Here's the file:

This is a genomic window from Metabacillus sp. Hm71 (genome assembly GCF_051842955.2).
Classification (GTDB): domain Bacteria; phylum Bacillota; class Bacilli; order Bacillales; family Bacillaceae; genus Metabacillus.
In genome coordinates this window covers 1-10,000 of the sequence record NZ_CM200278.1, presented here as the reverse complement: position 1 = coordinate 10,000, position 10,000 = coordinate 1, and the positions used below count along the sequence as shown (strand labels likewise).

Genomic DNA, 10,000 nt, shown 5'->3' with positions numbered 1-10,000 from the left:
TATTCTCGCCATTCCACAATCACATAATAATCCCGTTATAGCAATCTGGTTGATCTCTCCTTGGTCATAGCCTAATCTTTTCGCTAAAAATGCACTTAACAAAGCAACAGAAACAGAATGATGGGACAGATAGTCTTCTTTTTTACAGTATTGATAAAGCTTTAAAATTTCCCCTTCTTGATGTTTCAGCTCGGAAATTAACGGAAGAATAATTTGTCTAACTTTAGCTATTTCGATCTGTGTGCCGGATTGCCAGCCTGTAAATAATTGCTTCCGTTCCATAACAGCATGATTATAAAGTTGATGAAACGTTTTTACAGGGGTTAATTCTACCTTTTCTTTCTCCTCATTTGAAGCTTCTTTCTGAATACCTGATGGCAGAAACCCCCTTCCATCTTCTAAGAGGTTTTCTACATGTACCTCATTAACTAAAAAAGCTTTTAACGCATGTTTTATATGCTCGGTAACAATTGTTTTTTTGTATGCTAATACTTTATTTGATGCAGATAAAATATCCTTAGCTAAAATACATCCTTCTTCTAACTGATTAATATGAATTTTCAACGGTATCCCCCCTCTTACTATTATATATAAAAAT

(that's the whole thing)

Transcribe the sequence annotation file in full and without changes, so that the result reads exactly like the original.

This is a genomic window from Metabacillus sp. Hm71 (genome assembly GCF_051842955.2).
Classification (GTDB): domain Bacteria; phylum Bacillota; class Bacilli; order Bacillales; family Bacillaceae; genus Metabacillus.
In genome coordinates this window covers 1-10,000 of the sequence record NZ_CM200278.1, presented here as the reverse complement: position 1 = coordinate 10,000, position 10,000 = coordinate 1, and the positions used below count along the sequence as shown (strand labels likewise).

Genomic DNA, 10,000 nt, shown 5'->3' with positions numbered 1-10,000 from the left:
TATTCTCGCCATTCCACAATCACATAATAATCCCGTTATAGCAATCTGGTTGATCTCTCCTTGGTCATAGCCTAATCTTTTCGCTAAAAATGCACTTAACAAAGCAACAGAAACAGAATGATGGGACAGATAGTCTTCTTTTTTACAGTATTGATAAAGCTTTAAAATTTCCCCTTCTTGATGTTTCAGCTCGGAAATTAACGGAAGAATAATTTGTCTAACTTTAGCTATTTCGATCTGTGTGCCGGATTGCCAGCCTGTAAATAATTGCTTCCGTTCCATAACAGCATGATTATAAAGTTGATGAAACGTTTTTACAGGGGTTAATTCTACCTTTTCTTTCTCCTCATTTGAAGCTTCTTTCTGAATACCTGATGGCAGAAACCCCCTTCCATCTTCTAAGAGGTTTTCTACATGTACCTCATTAACTAAAAAAGCTTTTAACGCATGTTTTATATGCTCGGTAACAATTGTTTTTTTGTATGCTAATACTTTATTTGATGCAGATAAAATATCCTTAGCTAAAATACATCCTTCTTCTAACTGATTAATATGAATTTTCAACGGTATCCCCCCTCTTACTATTATATATAAAAAT